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Russia plans to build a military base in Libya

Russia plans to build a military base in Libya Illustrative photo (photo: GettyImages)

Russia is planning to build a military base in Libya. This will allow Russia to spy on the entire European Union, according to Bloomberg.

Russia is planning to build a military-naval base in eastern Libya, which will allow it to establish a foothold on the southern border of Europe and monitor the entire European Union.

According to reports, Russia and the commander of the eastern forces in Libya, Khalifa Haftar, have been discussing a defense agreement. The negotiations began in September of this year when Haftar visited Moscow.

Sources familiar with the negotiations between Haftar and Putin suggest that Russia may obtain the right to permanently station its military ships in one of the Libyan ports, most likely in Tobruk.

Former U.S. Special Envoy to Libya, Jonathan Winer, has stated that the U.S. administration is taking the Russian threat very seriously. According to Winer, a base in Libya would give Russia a strategic advantage and the ability to spy on the entire European Union. Currently, Russia only has one naval base in Tartus, Syria.

Hidden presence of Russia in Libya

Russia has been clandestinely present in Libya for several years. The Wagner private military company (PMC) arrived in the country during the civil war that followed the overthrow of Muammar Gaddafi with the support of NATO in 2011. The Russian Ministry of Defense took control of Wagner's activities following a mysterious plane crash in August, which killed the group's leader, Yevgeny Prigozhin, and his top aides.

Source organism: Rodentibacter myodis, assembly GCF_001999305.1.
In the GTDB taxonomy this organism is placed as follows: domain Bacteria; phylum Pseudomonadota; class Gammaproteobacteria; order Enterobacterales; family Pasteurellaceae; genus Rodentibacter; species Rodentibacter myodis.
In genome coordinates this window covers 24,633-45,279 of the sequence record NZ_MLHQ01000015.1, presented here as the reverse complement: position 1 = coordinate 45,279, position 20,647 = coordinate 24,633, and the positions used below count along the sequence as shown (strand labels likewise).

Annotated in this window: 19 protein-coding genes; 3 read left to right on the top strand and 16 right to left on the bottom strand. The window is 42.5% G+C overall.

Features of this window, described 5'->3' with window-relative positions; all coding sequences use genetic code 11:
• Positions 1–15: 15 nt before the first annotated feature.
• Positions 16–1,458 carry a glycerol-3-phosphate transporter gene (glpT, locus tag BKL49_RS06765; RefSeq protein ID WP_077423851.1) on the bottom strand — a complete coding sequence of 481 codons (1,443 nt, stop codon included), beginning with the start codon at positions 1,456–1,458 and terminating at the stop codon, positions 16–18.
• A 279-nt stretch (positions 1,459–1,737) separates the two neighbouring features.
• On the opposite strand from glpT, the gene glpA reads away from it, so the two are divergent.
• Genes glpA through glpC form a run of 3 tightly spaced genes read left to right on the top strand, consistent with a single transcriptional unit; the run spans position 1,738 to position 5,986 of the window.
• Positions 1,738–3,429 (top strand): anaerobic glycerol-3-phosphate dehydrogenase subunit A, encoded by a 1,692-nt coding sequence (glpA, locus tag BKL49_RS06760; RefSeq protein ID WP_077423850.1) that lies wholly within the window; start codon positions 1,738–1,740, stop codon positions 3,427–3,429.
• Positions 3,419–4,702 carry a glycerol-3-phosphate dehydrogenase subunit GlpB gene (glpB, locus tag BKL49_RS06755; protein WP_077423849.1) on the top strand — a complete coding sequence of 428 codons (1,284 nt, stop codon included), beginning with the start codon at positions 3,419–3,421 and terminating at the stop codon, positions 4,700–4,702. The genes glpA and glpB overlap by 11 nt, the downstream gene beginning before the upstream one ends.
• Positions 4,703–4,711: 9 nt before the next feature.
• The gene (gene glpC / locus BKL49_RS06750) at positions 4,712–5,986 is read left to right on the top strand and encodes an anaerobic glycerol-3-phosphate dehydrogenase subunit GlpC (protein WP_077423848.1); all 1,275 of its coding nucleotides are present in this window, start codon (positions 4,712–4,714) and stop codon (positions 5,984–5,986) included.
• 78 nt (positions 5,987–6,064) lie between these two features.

Wagner PMC's activities in Africa and the Middle East have allowed Russia to rapidly expand its foreign military presence. Russia is also aiming to establish a military-naval base on the Red Sea in Sudan, which would provide it with permanent access to the Suez Canal, the Indian Ocean, and the Arabian Peninsula. However, the ongoing civil conflict in Sudan may pose challenges to the realization of these plans.

Libya is divided between two rival administrations: one in the capital, Tripoli, in the west, and the other in the east, led by Khalifa Haftar. Both sides oppose each other's foreign policies and decisions made by their rivals.

The 79-year-old Haftar controls many major oil facilities in Libya, one of Africa's largest oil producers. His supporters claim that he is seeking air defense systems to protect against competing forces in Tripoli, supported by Turkiye. They also say Haftar wants to train his own air force pilots and special forces. Meanwhile, Russia is upgrading several airbases currently occupied by the Wagner PMC to accommodate its troops.